Run the Numbers: US-China Trade War May Send Imports to a Record Low in 2019

In our new column, Run the Numbers, FN unpacks the data that’s driving top retail trends in the industry.

The already yearlong trade war between the United States and China continues to drag on, with the Commerce Department reporting today a GDP increase of only 2.1% in Q1 — the weakest gain since the first quarter of 2017 and signaling decelerating growth in the U.S. economy.

Early this week at the Footwear Distributors and Retailers of America’s 2019 Sourcing and Sustainability Summit, president and CEO Matt Priest led multiple panel discussions with industry leaders to discuss the impact of the tit-for-tat tariff dispute on businesses and consumers.

In its annual Shoe Sourcing Report released this week, the trade group tracked data from the U.S. International Trade Commission and make predictions on shoe production trends between the U.S. and its trading partners.

Here, three countries that are making headlines amid the trade war — and how their relationships with the U.S. are evolving.


As the largest footwear producer and consumer in the world, China plays a key role in the global footwear business — representing four out of five pairs of shoes exported by Asian countries, per FDRA data. (In 2018, it was responsible for 9.7 billion pairs of shoe exports.) Further, China takes the top spot in exports of rubber and plastic footwear (79.1% share), textiles (66.3%), waterproof shoes (51.5%) and leather (32.5%). The average export cost, from China to the U.S., is among the lowest in the world at just $4.74 a pair.

But the trade war has already taken a toll on the industry. In 2014, exports peaked at more than $56 billion, but in just four years, that figure had fallen more than 18% — largely due to a drop in the shipments to the U.S., which the FDRA predicts could hit a record low this year. “The declines came as higher coastal land rents and wages, new environmental restrictions, the Sino-U.S. trade war and waning availability of younger, willing workers raised costs for local manufacturers,” the report also noted.


Rising wages and labor shortages have driven supply chains from China to neighboring countries, with insider suggesting Vietnam is a leading beneficiary of the trade war. As America’s second largest foreign supplier, the country accounts for 18.4% of all shoes that arrive in the U.S. — majority of which are athletic footwear. According to the FDRA, U.S. footwear imports from Vietnam climbed to a record high last year, reaching more than 450 million pairs. Still, the average duty rate for exports to the U.S. from the country sit at around 14.3% due to the generally higher levies on athletic versus non-athletic shoes.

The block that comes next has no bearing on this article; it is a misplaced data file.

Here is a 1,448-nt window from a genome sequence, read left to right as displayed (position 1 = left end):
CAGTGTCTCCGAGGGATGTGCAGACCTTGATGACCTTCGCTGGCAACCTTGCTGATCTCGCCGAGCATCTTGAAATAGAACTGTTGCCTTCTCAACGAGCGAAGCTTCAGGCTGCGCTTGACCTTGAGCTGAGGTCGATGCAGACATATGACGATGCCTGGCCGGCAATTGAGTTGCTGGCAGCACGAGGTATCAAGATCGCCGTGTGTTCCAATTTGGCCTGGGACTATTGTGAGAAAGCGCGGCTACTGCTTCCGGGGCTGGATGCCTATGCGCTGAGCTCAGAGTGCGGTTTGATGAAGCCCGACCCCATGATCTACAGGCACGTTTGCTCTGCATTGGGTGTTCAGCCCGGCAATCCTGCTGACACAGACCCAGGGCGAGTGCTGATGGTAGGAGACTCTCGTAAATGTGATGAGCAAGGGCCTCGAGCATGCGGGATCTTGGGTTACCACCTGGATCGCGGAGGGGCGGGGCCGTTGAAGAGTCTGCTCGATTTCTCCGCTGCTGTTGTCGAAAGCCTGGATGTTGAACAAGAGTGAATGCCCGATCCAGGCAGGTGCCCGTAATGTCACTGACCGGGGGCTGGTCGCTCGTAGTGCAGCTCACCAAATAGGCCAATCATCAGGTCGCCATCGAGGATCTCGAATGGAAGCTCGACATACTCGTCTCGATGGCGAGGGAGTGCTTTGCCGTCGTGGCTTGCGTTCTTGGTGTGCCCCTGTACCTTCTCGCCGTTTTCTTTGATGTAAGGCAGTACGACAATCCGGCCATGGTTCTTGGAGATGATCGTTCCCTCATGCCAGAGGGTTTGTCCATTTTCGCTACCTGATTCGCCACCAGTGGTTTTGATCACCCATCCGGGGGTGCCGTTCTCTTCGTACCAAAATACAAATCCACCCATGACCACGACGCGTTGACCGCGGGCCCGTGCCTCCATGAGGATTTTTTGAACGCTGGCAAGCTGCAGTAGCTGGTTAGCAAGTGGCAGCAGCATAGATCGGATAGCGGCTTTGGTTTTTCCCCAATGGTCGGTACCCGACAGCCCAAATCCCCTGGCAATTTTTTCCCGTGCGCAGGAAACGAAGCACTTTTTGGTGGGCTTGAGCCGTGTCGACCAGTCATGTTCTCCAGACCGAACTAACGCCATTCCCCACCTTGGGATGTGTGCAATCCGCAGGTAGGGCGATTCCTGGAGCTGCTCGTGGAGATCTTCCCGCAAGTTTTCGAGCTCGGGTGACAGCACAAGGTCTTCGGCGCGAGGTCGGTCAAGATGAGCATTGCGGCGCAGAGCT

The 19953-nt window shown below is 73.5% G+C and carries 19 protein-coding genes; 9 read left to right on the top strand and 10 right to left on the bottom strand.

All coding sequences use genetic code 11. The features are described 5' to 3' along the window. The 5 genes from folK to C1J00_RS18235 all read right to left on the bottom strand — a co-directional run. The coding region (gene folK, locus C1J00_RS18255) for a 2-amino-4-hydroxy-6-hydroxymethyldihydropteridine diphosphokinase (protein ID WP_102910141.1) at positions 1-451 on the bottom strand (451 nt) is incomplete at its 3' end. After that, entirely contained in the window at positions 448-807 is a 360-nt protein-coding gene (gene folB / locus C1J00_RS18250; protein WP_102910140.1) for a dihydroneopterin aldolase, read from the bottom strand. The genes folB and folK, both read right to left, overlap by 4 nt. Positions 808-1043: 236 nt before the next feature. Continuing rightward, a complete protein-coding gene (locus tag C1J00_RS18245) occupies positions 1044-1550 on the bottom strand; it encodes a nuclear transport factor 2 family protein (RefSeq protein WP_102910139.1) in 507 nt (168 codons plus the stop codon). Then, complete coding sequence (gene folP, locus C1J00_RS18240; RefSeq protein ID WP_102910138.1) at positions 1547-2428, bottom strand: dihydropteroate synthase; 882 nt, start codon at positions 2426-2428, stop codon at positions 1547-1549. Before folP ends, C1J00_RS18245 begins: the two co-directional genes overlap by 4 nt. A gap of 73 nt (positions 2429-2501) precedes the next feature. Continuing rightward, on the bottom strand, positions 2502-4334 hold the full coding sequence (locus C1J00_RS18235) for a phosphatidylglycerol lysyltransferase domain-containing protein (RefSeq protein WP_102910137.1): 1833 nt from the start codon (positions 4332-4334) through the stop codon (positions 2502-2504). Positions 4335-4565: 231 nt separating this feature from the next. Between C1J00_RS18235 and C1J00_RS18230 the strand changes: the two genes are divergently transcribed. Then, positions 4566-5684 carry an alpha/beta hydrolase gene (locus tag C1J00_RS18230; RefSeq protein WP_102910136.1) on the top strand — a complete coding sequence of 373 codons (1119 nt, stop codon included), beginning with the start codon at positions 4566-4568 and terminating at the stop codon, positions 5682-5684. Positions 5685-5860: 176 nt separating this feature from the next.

However, the country is currently facing the challenge of a limited workforce. Factory capacity is already hovering over 90%, and many manufacturing plants are no longer taking orders from new customers. Additionally, the average landed cost of each pair of shoes is $13.25 — well above the global average of $10.57 as well as China’s $8.09.


Mexico has also seen an acceleration in footwear production amid the escalating trade war. Last year, the FDRA predicted that U.S. imports from its southern neighbor were poised to climb at a double-digit rate to a 15-year high. It has since become America’s fifth largest foreign supplier of shoes.

Majority of footwear production in Mexico is concentrated in three regions: Mexico City (12%), Guadalajara (18%) and León (68%) — the latter is where direct-to-consumer brand Thursday Boot Company and fashion footwear brand Steve Madden have parts of their supply chains. “Mexico retains a key competitive position over other suppliers,” read the report, “given its proximity to U.S. customers and its mostly duty-free status for footwear afforded under the NAFTA and under the forthcoming [U.S.-Mexico-Canada Agreement].”

But as shipments have surged, so has the average landed cost: Mexico’s figure is at least twice as high as the global average, hitting $22.35 a pair in 2017, per the FDRA. (The FDRA attributed this to footwear construction, with many of Mexico’s shoe exports made with leather.)

Watch FN’s interview with these top shoe players.

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